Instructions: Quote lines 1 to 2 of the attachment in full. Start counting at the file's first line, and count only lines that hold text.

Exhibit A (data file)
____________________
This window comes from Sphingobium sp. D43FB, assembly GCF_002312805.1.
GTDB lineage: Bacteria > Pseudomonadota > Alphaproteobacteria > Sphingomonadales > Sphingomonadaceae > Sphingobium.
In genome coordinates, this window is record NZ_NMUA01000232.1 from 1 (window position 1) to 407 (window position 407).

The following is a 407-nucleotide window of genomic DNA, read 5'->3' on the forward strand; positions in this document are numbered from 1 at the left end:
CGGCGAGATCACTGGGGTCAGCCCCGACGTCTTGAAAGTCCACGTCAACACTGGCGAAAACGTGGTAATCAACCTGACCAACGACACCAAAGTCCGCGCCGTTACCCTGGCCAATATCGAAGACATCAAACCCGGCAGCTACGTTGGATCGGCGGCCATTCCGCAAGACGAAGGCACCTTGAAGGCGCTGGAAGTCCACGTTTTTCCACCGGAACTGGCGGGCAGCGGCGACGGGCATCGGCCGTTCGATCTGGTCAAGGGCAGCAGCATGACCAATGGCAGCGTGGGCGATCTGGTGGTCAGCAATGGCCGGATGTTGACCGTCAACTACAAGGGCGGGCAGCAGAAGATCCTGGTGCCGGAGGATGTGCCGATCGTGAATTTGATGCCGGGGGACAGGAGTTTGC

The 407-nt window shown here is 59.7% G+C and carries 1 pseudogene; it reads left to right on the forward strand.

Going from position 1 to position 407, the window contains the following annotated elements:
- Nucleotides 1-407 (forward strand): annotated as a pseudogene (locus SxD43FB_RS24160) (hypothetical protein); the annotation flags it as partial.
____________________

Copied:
This window comes from Sphingobium sp. D43FB, assembly GCF_002312805.1.
GTDB lineage: Bacteria > Pseudomonadota > Alphaproteobacteria > Sphingomonadales > Sphingomonadaceae > Sphingobium.